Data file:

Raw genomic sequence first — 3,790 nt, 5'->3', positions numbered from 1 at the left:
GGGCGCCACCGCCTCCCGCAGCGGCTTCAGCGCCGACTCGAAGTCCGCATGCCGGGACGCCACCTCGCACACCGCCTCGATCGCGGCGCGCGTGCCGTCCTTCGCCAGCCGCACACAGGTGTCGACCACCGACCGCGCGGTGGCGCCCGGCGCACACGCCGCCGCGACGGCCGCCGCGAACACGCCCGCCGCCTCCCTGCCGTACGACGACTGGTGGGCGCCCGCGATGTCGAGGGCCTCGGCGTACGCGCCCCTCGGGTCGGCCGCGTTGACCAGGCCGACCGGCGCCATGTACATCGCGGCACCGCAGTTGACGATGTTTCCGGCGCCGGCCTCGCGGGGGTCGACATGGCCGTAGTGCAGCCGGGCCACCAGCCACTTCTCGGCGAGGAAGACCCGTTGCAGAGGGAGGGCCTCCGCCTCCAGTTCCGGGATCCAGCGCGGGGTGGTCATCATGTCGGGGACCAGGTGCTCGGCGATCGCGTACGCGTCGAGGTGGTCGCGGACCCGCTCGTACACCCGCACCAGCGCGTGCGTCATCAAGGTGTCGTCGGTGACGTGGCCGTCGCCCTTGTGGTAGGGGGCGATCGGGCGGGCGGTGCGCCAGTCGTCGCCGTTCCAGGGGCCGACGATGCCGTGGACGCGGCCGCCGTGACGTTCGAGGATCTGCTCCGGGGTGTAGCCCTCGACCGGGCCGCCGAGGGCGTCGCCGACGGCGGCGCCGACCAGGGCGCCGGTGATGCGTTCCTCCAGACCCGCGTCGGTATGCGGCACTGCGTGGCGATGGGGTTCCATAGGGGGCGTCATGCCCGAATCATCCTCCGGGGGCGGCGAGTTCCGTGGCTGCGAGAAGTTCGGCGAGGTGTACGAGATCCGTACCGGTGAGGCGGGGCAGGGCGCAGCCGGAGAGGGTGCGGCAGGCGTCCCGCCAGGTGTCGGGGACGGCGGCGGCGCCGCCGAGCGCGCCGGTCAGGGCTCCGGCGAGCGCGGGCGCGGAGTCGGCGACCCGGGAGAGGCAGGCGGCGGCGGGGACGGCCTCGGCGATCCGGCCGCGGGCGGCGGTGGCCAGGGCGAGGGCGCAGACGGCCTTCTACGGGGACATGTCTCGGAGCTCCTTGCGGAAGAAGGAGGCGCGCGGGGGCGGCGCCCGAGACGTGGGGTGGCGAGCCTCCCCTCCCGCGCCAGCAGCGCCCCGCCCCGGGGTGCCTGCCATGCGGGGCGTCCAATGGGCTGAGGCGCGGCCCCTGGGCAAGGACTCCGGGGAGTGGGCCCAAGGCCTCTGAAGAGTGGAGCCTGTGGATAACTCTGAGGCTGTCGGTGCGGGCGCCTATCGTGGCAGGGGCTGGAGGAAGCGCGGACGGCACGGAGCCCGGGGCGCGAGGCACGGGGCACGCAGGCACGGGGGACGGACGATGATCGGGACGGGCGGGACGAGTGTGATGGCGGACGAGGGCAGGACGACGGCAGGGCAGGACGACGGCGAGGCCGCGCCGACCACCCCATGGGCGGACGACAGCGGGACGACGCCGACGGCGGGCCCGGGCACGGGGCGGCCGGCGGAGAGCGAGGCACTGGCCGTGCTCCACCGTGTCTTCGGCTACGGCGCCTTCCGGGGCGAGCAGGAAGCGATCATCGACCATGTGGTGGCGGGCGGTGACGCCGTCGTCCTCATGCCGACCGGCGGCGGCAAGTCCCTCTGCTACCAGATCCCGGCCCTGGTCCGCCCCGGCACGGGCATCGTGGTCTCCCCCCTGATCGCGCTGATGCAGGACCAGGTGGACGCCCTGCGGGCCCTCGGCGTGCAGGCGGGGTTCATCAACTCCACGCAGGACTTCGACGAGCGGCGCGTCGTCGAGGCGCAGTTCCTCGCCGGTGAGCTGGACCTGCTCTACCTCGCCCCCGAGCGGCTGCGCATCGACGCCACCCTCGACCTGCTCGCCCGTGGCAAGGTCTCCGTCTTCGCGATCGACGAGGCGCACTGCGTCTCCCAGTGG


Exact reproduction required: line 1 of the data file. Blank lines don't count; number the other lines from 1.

Raw genomic sequence first — 3,790 nt, 5'->3', positions numbered from 1 at the left: